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PTS programs aim to end discrimination

New initiatives focus on youth, trans people and women

Participants at Ottawa's Slut Walk called on decision-makers to create safer spaces for women.
Good things come in threes, according to Pink Triangle Services.
PTS executive director Claudia Van den Heuvel says the queer social outreach agency is rolling out three new programs to tackle discrimination. She says the programs target different demographics in the community.
The new initiatives include diversity training, advocacy on trans issues, and education on queer women’s health and sexuality.
“They are educationally based programs designed to help the queer community,” says Van den Heuvel, noting all are volunteer-run.
Creating Safer Spaces will provide diversity training targeted at youth, schools and service providers. Van den Heuvel says the aim is to develop a rainbow alliance.
The program provides peer-to-peer training and youth initiatives and is linked with the Ottawa-Carleton District School Board.
“We’re trying to engage the Catholic school board, but there’s a lot of controversy surrounding that,” she says. “We are working toward setting up a rainbow training program. I think many below the board and trustee levels have interest in setting up a program, but within the higher executive positions there are some restrictions.”
TransAction (TA) is PTS’s newest program.
“We received funding from Trillium Foundation last November to do a service audit by calling more than 200 organizations in the Ottawa area to assess their knowledge of trans issues and of their policies,” Van den Heuvel says. “This is so we can help them better serve trans people.”
The initiative will educate front-line staff around issues of gender and identity.
“Some organizations are better informed than others,” says Van den Heuvel. “There’s still a lot of misinformation out there.  A lot of organizations may not even know they are serving trans clients. Some have said they don’t need to do the audit because they don’t have trans clients, but that comment is rooted in misunderstandings.”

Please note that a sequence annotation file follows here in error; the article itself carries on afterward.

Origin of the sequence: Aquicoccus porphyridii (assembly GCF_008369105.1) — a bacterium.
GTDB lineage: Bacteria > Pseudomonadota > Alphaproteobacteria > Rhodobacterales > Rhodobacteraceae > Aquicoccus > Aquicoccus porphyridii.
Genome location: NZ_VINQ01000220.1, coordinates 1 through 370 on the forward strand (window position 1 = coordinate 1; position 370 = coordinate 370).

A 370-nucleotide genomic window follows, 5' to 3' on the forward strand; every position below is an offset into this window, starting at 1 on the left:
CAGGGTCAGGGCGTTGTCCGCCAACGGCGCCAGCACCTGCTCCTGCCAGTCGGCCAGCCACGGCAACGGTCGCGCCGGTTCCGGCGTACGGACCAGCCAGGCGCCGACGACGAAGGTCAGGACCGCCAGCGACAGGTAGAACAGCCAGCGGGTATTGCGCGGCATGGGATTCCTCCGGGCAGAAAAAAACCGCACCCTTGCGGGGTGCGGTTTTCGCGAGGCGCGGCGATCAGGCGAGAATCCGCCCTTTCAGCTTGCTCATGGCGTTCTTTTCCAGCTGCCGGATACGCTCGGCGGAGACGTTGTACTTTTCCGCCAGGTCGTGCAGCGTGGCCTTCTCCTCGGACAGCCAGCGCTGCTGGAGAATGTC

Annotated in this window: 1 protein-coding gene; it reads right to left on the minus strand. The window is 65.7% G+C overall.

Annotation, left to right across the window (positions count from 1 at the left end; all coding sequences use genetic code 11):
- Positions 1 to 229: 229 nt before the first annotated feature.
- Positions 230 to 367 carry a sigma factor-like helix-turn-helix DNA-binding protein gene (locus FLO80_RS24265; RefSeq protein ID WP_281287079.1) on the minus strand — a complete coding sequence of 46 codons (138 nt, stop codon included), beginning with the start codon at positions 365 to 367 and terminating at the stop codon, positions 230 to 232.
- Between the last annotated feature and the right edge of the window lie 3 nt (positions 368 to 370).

The third program is Queer Women’s Health and Sexuality. The main objective is to educate service providers, especially women’s shelters, on how to better serve queer women. “We teach them about how queer women may be facing barriers to services,” she says.
The program extends to both Carleton and Ottawa University.
Van den Heuvel has seen one prominent pattern emerge: “The one we’ve noticed the most is women being discriminated against at women’s shelters, not by staff, but by other clients. Staff need to create a safer space for clients who are queer; it’s a part of what we do by helping others enforce and maintain a safe space and to be aware of the different needs queer women may have.”
She says another issue is service organizations that do not have queer-friendly materials.
“It can make a clear difference. There are a lot of misunderstandings we find from health practitioners. There’s a lot of misinformation about queer women protecting themselves when they are sexually active. There are a lot of myths out there; it’s important people don’t communicate those myths.”
For more information, contact PTS at or by phone at 613-563-4818.